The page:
By Charles Burns,

Why should I read it?

2 authors picked Black Hole as one of their favorite books, and they share why you should read it.

What is this book about?

“The best graphic novel of the year” (Time) tells the story of a strange plague devastating the lives of teenagers in mid-1970s suburban Seattle, revealing the horrifying nature of high school alienation—the savagery, the cruelty, the relentless anxiety, and the ennui.

We learn from the outset that a strange plague has descended upon the area’s teenagers, transmitted by sexual contact. The disease is manifested in any number of ways—from the hideously grotesque to the subtle (and concealable)—but once you’ve got it, that’s it. There’s no turning back.

As we inhabit the heads of several key characters—some kids who have it,…


Book cover of My Most Secret Desire

Rikke Villadsen Author Of The Clitoris

From my list on sweeping you to a strange surreal world of dreams.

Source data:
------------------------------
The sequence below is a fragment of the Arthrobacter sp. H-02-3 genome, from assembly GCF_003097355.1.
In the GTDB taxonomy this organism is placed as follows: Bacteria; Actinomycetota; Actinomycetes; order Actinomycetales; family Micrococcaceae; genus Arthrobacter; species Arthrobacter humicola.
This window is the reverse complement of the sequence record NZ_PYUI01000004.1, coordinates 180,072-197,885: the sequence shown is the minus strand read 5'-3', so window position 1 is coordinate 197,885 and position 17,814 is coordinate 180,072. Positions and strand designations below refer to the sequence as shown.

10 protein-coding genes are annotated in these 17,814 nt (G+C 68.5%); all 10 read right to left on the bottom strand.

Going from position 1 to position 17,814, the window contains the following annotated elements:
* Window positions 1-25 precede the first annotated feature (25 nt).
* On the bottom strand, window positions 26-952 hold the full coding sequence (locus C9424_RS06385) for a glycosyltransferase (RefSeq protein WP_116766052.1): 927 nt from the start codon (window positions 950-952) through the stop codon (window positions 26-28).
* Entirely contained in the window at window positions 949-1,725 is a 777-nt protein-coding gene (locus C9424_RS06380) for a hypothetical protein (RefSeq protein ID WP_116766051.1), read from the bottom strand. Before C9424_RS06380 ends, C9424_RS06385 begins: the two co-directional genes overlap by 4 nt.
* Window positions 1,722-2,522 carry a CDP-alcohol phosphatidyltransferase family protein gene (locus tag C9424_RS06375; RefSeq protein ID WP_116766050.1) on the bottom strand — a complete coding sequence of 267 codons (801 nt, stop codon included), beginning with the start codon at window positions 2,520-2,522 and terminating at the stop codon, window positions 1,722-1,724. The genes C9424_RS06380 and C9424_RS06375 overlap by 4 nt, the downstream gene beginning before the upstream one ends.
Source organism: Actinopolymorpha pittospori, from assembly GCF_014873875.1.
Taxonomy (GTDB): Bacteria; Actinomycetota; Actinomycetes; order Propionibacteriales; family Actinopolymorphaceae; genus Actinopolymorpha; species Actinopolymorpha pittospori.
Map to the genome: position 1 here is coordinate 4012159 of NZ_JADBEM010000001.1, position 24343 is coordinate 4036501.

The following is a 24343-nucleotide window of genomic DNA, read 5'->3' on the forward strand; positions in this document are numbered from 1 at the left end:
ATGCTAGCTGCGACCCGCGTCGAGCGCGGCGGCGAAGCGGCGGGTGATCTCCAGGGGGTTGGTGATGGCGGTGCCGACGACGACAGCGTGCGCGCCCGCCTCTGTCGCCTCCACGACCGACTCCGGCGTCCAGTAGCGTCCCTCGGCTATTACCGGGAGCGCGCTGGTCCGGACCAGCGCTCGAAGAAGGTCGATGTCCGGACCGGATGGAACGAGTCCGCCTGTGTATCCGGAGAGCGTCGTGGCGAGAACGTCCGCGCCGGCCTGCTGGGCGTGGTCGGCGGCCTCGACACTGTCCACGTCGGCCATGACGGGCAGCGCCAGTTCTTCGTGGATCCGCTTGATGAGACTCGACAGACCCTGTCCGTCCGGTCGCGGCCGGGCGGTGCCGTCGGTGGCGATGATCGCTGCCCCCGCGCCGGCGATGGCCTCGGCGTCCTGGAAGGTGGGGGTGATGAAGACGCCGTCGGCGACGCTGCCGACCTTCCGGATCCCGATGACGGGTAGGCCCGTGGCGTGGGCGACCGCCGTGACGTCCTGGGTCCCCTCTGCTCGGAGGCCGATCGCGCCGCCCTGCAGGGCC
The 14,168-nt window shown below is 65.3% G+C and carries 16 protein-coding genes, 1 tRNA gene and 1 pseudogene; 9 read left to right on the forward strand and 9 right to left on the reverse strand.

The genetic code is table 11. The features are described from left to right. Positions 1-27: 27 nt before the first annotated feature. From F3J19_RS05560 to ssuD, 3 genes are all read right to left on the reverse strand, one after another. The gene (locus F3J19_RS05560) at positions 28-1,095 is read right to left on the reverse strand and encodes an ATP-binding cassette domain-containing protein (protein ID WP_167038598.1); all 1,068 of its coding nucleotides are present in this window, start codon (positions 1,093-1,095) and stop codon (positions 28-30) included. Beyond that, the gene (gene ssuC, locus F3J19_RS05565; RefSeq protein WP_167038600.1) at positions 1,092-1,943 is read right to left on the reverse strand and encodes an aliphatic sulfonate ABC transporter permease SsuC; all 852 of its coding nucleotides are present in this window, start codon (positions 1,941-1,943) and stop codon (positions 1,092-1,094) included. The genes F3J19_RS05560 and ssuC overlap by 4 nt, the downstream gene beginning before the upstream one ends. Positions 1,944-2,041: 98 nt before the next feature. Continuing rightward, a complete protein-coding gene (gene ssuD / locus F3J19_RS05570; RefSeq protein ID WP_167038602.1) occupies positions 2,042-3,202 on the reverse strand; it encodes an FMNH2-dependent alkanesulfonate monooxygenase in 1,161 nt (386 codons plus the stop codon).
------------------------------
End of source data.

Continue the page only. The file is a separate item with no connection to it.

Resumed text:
Who am I?

I have been a surrealist since I discovered Salvador Dali and David Lynch at the age of 14. I have been on a path to combine the art world’s depth in style; symbols and metaphors with storytelling. Becoming a comic artist was a natural path and the media is great for expressing the many complex questions in life; what it is to be human and a woman in this world. I have become an artist who revolves around feminism and surrealism, eros and doubt. 

Rikke's book list on sweeping you to a strange surreal world of dreams

Rikke Villadsen Why did Rikke love this book?